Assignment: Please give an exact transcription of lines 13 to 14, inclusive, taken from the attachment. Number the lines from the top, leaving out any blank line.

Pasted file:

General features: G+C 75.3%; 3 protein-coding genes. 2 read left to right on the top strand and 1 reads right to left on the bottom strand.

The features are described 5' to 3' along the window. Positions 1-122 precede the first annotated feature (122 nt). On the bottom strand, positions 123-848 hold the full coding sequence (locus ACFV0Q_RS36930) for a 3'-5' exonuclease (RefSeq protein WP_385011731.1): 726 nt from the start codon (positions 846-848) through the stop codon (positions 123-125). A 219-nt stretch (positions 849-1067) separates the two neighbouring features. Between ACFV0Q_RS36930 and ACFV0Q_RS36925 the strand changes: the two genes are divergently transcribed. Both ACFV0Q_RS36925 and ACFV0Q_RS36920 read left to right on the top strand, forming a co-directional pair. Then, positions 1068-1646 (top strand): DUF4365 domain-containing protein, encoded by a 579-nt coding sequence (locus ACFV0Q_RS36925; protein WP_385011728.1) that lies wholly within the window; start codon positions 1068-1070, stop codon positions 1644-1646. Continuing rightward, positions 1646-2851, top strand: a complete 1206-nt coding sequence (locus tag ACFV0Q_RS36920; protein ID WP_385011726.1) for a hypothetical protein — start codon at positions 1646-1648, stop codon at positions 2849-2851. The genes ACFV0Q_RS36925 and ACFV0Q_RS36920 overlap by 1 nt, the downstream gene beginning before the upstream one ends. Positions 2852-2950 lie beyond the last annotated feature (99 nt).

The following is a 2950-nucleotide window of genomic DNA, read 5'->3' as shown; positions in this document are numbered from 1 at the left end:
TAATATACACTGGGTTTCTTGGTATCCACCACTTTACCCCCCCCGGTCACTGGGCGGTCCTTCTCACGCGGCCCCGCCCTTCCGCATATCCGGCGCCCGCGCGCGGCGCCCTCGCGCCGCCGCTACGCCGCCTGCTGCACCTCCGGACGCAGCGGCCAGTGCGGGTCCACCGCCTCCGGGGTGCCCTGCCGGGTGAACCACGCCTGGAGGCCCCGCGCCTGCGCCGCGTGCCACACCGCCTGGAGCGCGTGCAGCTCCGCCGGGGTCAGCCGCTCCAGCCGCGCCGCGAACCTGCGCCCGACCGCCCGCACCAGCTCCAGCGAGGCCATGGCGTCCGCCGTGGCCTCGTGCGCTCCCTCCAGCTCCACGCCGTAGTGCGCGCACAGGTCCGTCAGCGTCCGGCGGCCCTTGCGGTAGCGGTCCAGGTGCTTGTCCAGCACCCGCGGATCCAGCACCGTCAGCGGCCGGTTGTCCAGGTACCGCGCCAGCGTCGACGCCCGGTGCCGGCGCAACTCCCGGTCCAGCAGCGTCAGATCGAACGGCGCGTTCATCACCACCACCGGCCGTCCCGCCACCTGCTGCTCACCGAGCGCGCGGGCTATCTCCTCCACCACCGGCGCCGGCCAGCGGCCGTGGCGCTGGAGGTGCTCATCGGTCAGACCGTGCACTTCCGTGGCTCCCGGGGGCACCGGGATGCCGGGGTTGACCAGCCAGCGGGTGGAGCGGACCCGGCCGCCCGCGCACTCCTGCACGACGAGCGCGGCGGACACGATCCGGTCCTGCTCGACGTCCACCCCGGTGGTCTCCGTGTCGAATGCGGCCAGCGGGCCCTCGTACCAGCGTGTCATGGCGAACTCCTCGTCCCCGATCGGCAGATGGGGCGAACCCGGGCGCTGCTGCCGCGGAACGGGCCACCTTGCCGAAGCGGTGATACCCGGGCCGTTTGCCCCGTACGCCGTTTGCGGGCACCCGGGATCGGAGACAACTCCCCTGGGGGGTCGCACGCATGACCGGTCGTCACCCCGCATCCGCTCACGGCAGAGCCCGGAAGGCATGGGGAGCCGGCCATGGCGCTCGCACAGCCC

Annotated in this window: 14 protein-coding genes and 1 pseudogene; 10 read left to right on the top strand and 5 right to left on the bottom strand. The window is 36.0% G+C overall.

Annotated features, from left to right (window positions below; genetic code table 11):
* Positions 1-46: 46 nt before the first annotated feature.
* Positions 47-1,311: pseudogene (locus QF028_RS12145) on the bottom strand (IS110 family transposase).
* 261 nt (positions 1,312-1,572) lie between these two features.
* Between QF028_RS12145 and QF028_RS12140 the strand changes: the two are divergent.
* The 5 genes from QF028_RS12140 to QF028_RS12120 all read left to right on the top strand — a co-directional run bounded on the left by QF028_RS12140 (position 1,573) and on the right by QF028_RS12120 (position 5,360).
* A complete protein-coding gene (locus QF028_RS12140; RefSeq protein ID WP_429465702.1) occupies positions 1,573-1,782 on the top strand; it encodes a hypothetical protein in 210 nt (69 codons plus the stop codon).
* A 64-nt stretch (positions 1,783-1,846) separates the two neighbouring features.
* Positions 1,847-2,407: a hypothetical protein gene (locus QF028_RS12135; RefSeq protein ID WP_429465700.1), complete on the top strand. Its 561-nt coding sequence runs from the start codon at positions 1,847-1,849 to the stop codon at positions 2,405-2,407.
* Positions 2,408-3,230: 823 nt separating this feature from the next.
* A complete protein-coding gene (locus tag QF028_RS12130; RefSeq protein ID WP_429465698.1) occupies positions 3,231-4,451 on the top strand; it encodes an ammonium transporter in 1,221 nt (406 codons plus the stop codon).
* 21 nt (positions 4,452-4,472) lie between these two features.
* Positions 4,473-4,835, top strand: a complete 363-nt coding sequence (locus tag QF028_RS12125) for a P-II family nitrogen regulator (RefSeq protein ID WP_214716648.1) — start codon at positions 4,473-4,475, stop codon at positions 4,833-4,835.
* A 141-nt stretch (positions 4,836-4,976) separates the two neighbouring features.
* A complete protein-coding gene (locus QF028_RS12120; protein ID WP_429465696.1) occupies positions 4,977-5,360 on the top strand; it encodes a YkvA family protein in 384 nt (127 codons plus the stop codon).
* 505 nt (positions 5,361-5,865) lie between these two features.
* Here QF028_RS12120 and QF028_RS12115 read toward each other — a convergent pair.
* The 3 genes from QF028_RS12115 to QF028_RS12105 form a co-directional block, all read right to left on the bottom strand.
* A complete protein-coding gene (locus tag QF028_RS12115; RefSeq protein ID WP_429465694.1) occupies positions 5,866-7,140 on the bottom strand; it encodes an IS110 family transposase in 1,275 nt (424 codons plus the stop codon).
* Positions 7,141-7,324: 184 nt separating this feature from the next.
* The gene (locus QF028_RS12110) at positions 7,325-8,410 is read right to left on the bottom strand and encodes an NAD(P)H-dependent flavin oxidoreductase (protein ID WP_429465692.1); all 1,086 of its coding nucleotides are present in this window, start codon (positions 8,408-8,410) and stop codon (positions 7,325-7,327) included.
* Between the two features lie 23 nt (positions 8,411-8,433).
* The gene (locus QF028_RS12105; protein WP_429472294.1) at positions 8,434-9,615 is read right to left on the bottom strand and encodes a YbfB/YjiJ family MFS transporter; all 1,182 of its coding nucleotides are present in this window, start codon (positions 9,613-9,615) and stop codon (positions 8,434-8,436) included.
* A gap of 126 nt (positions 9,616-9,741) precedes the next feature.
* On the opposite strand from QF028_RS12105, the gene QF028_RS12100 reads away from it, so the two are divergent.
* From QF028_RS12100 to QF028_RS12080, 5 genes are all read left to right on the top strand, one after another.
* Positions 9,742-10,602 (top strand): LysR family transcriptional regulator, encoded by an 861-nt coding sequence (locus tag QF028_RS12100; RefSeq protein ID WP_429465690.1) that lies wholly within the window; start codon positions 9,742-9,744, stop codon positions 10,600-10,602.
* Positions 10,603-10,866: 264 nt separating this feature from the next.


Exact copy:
* A 64-nt stretch (positions 1,783-1,846) separates the two neighbouring features.
* Positions 1,847-2,407: a hypothetical protein gene (locus QF028_RS12135; RefSeq protein ID WP_429465700.1), complete on the top strand. Its 561-nt coding sequence runs from the start codon at positions 1,847-1,849 to the stop codon at positions 2,405-2,407.